Thursday, January 7, 2016

Great Missenden, Buckinghamshire

Growing old

The Ancient House, Tudor Cottage, The Old House. England is full of houses named for their antiquity. Such names beg the questions: ‘How old? When was it actually built?’ The answers, as we know, are rarely simple. Almost any English house older than a few decades has had alterations, extensions, modifications: we tinker, upgrade, downsize, adapt to current needs, endlessly. Any building that’s really (really?) old is likely to have had this done to it several times. How old? It depends on which bit you mean.

This Old House had me scratching my head even before I saw the name. There are wooden uprights and struts, but these look very much like later additions to make the place look old; the front wall seems not to be timber framed, after all. There are interesting bay windows, but their shape has something of the late-19th century about them – not notably old by English standards – and yet the leaded lights, especially those in the downstairs windows, have an older look to them. Ornate patterns of glazing bars like those were much used in the late-18th and early-19th centuries.

Back home, I try to absorb the collective wisdom of Pevsner, the house’s listing text, and sundry online sources. The house, they confirm, is originally old – 16th or 17th century, but as Pevsner puts it with a little of that disapproval that he reserves for buildings that are not lit fully by the lamp of truth, ‘but much faked up inside and out at various times’.* A timber-framed core, then, encased in brick at some point, then painted white and adorned with faux timber-framing and rather delightful bay windows, some of which preserve earlier leaded panes. That could be about the size of it, though someone who knows the house well might be able to correct the story or fill in more details.

Does it matter if not everything is quite as it seems, that it’s ‘faked up’, as Pevsner puts it. When I was growing up and first reading about buildings, many writers and architects were very much influenced by the notion that a building should be true to its materials, that it should not dishonestly try to hide its origins or its structure. That’s a view influenced by generations of truth-seekers in architecture and design, from Ruskin and William Morris (both harking back in their different ways to their view of the Middle Ages) to the designers of the Bauhaus in its various incarnations. Attitudes are different, and more varied, now. I for one try to adopt a more open-minded approach to buildings like this. I like it that a building presents a puzzle, that it asks more questions than we can answer, that things like this can be fun to look at and think about. And as I myself get older, I like it too that buildings offer different ways of thinking about what it means to be old.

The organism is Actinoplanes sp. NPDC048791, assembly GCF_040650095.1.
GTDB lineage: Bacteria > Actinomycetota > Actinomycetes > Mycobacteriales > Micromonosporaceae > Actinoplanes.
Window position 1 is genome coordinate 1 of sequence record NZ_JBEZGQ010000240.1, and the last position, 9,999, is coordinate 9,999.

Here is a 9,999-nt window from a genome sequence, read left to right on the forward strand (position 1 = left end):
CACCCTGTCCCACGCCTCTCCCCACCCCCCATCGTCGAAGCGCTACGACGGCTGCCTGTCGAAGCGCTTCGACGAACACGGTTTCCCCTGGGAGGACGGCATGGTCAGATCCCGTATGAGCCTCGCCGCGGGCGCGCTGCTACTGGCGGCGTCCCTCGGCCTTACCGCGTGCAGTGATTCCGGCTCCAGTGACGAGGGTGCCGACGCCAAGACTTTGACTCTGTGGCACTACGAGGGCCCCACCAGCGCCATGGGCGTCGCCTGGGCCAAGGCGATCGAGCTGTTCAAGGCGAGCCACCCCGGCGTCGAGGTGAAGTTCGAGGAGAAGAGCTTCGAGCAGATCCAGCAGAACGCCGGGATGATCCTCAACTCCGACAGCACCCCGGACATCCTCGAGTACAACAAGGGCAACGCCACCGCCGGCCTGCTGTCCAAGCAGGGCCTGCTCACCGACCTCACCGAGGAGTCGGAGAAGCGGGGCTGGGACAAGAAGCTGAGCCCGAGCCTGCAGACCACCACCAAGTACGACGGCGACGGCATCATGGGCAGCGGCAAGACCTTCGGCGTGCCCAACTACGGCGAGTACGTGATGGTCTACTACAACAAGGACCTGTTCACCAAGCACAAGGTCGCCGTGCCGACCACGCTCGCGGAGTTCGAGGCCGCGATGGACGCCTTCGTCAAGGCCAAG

* As I’m quoting here from the revised edition of Pevsner’s Buckinghamshire (the 1994 printing), I’m not sure whether these are the actual words of the architectural historian Nikolaus Pevsner, or of revisers Elizabeth Williamson and Geoffrey K Brandwood. But they certainly sound like Pevsner himself.


Jenny Woolf said...

I don't mind buildings being faked up except insofar as the process of faking can often obliterate older, more interesting but less photogenic stuff. In its currrent magazine (I think) the SPAB has one building in its casework section which is unexpectedly full of interesting features, but not in the least photogenic

Hels said...

I have been thinking about this very topic in relation to historically interesting pubs in Britain that have served the local population for a century or (much) more and then became redundant since 1995. If the pub buildings were destroyed, then we have no debate. But if they were then modernised, expanded or used for totally different purposes (eg a fast food teenage site), are those ex-pubs still historically interesting and worth preserving?

thanks for the link

Stephen Barker said...

The timber work on the Gable end to the rear of the house certainly looks older and less regular than that on the front of the house.

Philip Wilkinson said...

Yes the rear gable timberwork does look older.

Joseph Biddulph (Publisher) said...

David Watkins's 'Morality and Architecture' (University of Chicago Press 1975) makes gentle fun of Ruskin, Pevsner & Co. regarding "truth" and "morality" - given what ugly blots some so-called "truthful" architecture turns out to be, I tend to fairy tales and romance myself. I would even gothicise utilitarian fences if given the chance - and see absolutely no reason why you shouldn't imitate an older style if you like it. Since architecture is designed for human beings, and human beings have an aesthetic and romantic side, why shouldn't these things be indulged? The true morality for architecture, surely, is producing buildings for human beings to feel good in, respecting their dignity, and helping them to be happy in their home or place of work?